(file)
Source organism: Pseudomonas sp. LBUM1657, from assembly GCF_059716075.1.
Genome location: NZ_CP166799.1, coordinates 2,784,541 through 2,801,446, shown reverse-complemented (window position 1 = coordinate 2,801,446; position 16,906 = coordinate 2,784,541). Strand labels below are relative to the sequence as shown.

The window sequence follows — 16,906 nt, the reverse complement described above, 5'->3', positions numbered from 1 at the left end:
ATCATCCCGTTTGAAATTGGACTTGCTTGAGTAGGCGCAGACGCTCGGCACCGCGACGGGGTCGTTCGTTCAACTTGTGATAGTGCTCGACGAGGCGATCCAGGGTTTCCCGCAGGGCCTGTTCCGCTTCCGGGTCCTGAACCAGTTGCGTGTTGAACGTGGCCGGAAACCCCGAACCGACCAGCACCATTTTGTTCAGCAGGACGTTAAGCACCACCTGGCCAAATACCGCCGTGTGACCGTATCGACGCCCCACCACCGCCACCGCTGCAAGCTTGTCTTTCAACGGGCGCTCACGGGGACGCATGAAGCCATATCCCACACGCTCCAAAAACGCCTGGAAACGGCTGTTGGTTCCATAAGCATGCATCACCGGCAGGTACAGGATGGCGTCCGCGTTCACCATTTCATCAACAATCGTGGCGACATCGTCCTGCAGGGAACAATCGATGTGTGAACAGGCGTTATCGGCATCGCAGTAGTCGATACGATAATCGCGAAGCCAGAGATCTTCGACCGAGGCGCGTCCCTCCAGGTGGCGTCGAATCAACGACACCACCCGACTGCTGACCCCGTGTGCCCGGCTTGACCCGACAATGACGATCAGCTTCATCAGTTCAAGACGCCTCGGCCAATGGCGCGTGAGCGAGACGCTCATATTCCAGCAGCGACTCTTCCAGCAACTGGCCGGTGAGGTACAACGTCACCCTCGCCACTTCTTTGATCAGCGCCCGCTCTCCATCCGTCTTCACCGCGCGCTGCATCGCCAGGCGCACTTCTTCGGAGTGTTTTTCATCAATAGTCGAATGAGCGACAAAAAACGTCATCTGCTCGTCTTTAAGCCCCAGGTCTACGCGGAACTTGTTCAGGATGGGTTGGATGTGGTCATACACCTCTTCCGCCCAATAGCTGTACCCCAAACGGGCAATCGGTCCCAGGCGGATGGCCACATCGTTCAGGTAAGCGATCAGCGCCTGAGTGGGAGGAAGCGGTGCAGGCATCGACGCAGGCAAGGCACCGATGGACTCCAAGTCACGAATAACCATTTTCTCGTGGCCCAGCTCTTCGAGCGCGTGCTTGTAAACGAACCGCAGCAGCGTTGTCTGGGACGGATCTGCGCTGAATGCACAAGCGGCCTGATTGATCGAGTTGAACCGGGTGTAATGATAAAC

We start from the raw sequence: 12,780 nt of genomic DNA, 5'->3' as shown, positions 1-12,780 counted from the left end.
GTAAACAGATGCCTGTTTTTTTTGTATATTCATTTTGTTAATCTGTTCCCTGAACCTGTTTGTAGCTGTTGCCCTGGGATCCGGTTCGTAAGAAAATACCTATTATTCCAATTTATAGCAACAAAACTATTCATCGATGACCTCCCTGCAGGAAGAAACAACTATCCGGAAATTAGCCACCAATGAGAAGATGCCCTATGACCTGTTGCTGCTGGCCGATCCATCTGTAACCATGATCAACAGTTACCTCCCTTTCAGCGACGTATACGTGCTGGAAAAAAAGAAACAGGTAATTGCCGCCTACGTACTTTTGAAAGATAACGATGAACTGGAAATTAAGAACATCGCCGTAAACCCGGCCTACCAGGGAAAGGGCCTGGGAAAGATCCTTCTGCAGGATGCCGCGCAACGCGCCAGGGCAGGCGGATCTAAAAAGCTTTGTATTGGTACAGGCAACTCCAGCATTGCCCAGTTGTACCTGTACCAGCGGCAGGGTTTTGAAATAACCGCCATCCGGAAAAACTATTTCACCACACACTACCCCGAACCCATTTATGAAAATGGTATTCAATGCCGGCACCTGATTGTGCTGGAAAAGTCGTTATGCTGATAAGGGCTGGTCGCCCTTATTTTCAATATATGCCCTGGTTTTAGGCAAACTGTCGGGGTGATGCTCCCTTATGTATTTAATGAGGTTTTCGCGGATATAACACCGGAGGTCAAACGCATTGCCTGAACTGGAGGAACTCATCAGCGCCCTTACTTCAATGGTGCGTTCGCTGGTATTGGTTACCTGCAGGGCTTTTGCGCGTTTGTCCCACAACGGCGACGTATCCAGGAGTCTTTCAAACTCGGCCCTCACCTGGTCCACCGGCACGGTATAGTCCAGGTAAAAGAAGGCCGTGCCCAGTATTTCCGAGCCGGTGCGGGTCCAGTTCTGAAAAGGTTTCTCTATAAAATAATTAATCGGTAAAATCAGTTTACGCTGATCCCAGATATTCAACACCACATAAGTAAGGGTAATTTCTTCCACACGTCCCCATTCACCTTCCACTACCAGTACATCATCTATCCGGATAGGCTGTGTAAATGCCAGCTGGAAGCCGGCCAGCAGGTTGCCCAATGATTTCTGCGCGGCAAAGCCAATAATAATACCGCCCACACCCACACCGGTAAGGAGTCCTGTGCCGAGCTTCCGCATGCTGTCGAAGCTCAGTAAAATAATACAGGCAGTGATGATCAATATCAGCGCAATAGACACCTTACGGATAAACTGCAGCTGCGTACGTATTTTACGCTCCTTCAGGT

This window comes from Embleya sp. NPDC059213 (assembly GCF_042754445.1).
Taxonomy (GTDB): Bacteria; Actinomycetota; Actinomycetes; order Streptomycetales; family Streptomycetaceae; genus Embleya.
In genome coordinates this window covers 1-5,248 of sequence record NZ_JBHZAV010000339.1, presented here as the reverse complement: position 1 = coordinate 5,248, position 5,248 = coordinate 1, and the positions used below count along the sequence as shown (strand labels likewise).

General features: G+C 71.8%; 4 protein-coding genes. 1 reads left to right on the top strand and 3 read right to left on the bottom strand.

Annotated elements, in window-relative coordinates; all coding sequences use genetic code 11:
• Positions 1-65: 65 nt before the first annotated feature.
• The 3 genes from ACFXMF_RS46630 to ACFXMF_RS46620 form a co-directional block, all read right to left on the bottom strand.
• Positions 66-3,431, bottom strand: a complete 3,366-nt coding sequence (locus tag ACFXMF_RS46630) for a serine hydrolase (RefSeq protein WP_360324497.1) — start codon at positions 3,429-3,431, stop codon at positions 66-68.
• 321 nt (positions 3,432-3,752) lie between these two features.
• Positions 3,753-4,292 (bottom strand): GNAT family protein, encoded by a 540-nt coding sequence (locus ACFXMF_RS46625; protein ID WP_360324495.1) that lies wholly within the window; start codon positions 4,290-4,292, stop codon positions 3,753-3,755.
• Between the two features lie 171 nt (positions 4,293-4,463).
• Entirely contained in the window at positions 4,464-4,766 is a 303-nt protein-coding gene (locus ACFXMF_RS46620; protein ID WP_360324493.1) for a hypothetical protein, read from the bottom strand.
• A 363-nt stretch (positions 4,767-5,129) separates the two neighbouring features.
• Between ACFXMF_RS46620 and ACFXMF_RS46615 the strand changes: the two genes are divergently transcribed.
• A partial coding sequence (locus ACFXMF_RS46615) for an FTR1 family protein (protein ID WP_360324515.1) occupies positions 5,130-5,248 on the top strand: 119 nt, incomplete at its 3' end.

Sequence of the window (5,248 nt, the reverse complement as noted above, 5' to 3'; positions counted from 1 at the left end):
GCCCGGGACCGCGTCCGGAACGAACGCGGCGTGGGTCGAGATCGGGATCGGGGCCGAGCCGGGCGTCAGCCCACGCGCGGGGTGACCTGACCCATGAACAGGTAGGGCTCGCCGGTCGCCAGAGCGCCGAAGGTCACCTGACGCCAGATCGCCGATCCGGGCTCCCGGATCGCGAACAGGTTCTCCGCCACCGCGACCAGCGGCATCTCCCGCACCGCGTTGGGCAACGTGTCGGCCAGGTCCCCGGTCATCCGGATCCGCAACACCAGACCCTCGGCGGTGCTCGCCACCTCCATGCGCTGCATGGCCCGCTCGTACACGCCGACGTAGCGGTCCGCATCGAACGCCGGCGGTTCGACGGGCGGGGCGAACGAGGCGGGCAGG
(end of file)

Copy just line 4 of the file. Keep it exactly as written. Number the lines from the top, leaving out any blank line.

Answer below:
ATCATCCCGTTTGAAATTGGACTTGCTTGAGTAGGCGCAGACGCTCGGCACCGCGACGGGGTCGTTCGTTCAACTTGTGATAGTGCTCGACGAGGCGATCCAGGGTTTCCCGCAGGGCCTGTTCCGCTTCCGGGTCCTGAACCAGTTGCGTGTTGAACGTGGCCGGAAACCCCGAACCGACCAGCACCATTTTGTTCAGCAGGACGTTAAGCACCACCTGGCCAAATACCGCCGTGTGACCGTATCGACGCCCCACCACCGCCACCGCTGCAAGCTTGTCTTTCAACGGGCGCTCACGGGGACGCATGAAGCCATATCCCACACGCTCCAAAAACGCCTGGAAACGGCTGTTGGTTCCATAAGCATGCATCACCGGCAGGTACAGGATGGCGTCCGCGTTCACCATTTCATCAACAATCGTGGCGACATCGTCCTGCAGGGAACAATCGATGTGTGAACAGGCGTTATCGGCATCGCAGTAGTCGATACGATAATCGCGAAGCCAGAGATCTTCGACCGAGGCGCGTCCCTCCAGGTGGCGTCGAATCAACGACACCACCCGACTGCTGACCCCGTGTGCCCGGCTTGACCCGACAATGACGATCAGCTTCATCAGTTCAAGACGCCTCGGCCAATGGCGCGTGAGCGAGACGCTCATATTCCAGCAGCGACTCTTCCAGCAACTGGCCGGTGAGGTACAACGTCACCCTCGCCACTTCTTTGATCAGCGCCCGCTCTCCATCCGTCTTCACCGCGCGCTGCATCGCCAGGCGCACTTCTTCGGAGTGTTTTTCATCAATAGTCGAATGAGCGACAAAAAACGTCATCTGCTCGTCTTTAAGCCCCAGGTCTACGCGGAACTTGTTCAGGATGGGTTGGATGTGGTCATACACCTCTTCCGCCCAATAGCTGTACCCCAAACGGGCAATCGGTCCCAGGCGGATGGCCACATCGTTCAGGTAAGCGATCAGCGCCTGAGTGGGAGGAAGCGGTGCAGGCATCGACGCAGGCAAGGCACCGATGGACTCCAAGTCACGAATAACCATTTTCTCGTGGCCCAGCTCTTCGAGCGCGTGCTTGTAAACGAACCGCAGCAGCGTTGTCTGGGACGGATCTGCGCTGAATGCACAAGCGGCCTGATTGATCGAGTTGAACCGGGTGTAATGATAAAC